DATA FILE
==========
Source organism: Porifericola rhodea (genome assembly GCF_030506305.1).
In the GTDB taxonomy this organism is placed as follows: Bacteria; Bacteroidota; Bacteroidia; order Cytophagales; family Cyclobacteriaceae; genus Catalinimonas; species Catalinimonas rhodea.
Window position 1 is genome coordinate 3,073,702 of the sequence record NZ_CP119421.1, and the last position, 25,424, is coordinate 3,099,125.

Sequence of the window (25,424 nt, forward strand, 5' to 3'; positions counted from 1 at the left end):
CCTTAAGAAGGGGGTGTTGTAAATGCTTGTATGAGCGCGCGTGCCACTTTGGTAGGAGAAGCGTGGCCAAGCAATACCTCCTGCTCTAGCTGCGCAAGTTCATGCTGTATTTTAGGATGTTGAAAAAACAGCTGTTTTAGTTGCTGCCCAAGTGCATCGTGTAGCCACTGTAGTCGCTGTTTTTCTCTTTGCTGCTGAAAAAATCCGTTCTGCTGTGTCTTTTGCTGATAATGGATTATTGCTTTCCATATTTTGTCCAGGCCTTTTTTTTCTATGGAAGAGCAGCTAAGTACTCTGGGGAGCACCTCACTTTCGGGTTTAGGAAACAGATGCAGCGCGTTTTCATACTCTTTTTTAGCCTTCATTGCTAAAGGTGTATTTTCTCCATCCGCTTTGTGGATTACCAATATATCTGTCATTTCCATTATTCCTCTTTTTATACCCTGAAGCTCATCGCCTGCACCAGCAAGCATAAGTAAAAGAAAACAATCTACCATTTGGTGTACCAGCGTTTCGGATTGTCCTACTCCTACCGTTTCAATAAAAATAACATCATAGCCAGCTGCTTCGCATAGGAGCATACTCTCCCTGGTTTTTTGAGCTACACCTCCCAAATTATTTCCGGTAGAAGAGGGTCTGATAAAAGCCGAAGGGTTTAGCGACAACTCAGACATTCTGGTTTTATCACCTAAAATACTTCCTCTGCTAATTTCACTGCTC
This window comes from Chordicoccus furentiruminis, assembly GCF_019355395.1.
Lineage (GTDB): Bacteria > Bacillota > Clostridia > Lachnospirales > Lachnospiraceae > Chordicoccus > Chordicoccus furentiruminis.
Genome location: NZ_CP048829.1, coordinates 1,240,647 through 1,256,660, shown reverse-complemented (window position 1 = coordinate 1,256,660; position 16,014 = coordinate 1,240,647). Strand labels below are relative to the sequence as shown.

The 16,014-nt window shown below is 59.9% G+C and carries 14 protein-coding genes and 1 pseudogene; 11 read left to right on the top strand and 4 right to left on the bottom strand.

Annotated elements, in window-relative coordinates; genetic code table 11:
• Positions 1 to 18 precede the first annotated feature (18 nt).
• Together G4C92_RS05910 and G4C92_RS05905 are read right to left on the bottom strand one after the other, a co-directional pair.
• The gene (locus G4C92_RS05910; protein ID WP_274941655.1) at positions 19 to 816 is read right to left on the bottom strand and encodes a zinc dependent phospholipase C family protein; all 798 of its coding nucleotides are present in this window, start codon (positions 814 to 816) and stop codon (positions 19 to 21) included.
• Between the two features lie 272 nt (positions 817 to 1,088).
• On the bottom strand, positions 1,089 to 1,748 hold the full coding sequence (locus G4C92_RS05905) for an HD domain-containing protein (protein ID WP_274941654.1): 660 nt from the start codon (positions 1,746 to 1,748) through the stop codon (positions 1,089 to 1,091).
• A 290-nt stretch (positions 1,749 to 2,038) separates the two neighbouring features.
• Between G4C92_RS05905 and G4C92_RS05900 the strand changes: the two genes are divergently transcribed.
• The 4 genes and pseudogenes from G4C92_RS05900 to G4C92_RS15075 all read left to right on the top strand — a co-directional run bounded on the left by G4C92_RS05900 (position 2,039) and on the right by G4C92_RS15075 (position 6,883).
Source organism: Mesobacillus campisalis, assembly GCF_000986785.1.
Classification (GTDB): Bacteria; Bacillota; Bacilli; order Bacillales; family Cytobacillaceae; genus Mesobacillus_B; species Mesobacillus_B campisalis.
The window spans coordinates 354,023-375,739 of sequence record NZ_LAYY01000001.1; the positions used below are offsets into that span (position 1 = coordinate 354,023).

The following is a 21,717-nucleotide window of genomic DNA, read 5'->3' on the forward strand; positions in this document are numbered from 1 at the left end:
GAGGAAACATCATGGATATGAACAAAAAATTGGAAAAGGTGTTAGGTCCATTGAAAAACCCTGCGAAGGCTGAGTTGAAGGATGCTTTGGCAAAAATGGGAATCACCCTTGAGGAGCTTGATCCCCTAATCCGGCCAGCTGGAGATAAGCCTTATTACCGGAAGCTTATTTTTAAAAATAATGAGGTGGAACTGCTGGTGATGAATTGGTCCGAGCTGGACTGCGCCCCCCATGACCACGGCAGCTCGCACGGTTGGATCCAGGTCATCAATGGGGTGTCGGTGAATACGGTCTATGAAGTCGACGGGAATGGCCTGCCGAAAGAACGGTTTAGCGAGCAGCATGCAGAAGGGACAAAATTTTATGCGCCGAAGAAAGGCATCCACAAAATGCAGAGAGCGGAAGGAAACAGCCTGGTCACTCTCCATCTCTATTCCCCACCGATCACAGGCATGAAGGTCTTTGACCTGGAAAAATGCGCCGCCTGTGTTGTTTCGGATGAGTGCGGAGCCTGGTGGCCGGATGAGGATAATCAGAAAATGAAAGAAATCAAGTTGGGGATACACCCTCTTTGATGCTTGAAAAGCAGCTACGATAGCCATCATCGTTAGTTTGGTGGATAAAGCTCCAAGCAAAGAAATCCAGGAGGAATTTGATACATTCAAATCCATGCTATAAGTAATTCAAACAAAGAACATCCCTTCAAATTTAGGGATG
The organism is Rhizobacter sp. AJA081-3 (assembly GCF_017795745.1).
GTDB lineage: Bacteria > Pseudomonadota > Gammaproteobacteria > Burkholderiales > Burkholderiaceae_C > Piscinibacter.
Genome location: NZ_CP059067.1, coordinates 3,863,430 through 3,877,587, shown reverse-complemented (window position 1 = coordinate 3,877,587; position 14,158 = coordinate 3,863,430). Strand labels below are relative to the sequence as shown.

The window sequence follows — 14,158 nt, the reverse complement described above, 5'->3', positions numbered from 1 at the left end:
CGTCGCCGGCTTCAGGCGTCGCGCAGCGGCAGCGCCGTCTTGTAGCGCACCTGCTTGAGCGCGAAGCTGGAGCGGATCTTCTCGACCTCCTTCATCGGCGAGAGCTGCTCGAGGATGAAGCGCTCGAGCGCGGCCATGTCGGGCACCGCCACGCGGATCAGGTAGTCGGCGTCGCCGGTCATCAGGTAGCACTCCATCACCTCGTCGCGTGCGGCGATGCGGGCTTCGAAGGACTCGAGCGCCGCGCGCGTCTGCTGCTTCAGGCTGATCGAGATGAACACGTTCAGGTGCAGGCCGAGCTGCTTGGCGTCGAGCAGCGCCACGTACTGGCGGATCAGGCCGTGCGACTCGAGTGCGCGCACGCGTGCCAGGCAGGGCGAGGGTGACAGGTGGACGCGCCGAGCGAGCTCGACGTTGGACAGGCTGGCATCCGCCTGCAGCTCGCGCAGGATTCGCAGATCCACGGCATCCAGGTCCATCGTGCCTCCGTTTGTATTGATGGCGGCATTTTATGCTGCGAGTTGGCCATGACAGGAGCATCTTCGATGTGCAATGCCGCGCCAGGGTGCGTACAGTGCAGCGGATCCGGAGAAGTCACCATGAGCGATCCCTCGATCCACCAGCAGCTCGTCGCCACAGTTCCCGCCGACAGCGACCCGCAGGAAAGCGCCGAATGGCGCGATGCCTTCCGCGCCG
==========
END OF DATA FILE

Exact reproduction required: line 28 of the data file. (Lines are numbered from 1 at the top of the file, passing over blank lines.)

CGTCGCCGGCTTCAGGCGTCGCGCAGCGGCAGCGCCGTCTTGTAGCGCACCTGCTTGAGCGCGAAGCTGGAGCGGATCTTCTCGACCTCCTTCATCGGCGAGAGCTGCTCGAGGATGAAGCGCTCGAGCGCGGCCATGTCGGGCACCGCCACGCGGATCAGGTAGTCGGCGTCGCCGGTCATCAGGTAGCACTCCATCACCTCGTCGCGTGCGGCGATGCGGGCTTCGAAGGACTCGAGCGCCGCGCGCGTCTGCTGCTTCAGGCTGATCGAGATGAACACGTTCAGGTGCAGGCCGAGCTGCTTGGCGTCGAGCAGCGCCACGTACTGGCGGATCAGGCCGTGCGACTCGAGTGCGCGCACGCGTGCCAGGCAGGGCGAGGGTGACAGGTGGACGCGCCGAGCGAGCTCGACGTTGGACAGGCTGGCATCCGCCTGCAGCTCGCGCAGGATTCGCAGATCCACGGCATCCAGGTCCATCGTGCCTCCGTTTGTATTGATGGCGGCATTTTATGCTGCGAGTTGGCCATGACAGGAGCATCTTCGATGTGCAATGCCGCGCCAGGGTGCGTACAGTGCAGCGGATCCGGAGAAGTCACCATGAGCGATCCCTCGATCCACCAGCAGCTCGTCGCCACAGTTCCCGCCGACAGCGACCCGCAGGAAAGCGCCGAATGGCGCGATGCCTTCCGCGCCG